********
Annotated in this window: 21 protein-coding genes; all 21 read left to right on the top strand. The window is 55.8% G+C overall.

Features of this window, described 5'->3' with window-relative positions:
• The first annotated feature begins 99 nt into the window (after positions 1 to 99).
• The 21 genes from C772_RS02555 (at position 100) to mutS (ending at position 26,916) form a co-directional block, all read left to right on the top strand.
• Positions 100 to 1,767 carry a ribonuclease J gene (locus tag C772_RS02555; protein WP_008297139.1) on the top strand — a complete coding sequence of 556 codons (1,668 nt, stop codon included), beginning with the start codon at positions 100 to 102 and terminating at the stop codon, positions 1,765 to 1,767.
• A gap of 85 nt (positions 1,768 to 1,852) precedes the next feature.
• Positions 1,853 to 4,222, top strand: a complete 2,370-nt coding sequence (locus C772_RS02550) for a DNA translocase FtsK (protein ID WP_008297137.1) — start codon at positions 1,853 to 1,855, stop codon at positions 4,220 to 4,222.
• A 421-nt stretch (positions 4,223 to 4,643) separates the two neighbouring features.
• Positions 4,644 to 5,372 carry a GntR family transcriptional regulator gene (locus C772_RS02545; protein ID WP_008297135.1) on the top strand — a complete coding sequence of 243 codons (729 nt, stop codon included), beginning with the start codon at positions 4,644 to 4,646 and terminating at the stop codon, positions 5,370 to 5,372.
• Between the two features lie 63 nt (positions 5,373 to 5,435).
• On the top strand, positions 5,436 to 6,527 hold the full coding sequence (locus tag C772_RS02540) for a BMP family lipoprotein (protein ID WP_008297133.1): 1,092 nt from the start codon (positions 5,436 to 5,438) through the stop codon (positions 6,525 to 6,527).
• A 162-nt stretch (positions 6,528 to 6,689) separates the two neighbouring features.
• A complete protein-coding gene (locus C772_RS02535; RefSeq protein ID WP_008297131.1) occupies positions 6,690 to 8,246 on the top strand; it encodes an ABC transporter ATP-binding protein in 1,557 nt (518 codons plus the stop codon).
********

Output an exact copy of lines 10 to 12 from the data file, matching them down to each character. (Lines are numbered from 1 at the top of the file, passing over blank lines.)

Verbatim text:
• Between the two features lie 63 nt (positions 5,373 to 5,435).
• On the top strand, positions 5,436 to 6,527 hold the full coding sequence (locus tag C772_RS02540) for a BMP family lipoprotein (protein ID WP_008297133.1): 1,092 nt from the start codon (positions 5,436 to 5,438) through the stop codon (positions 6,525 to 6,527).
• A 162-nt stretch (positions 6,528 to 6,689) separates the two neighbouring features.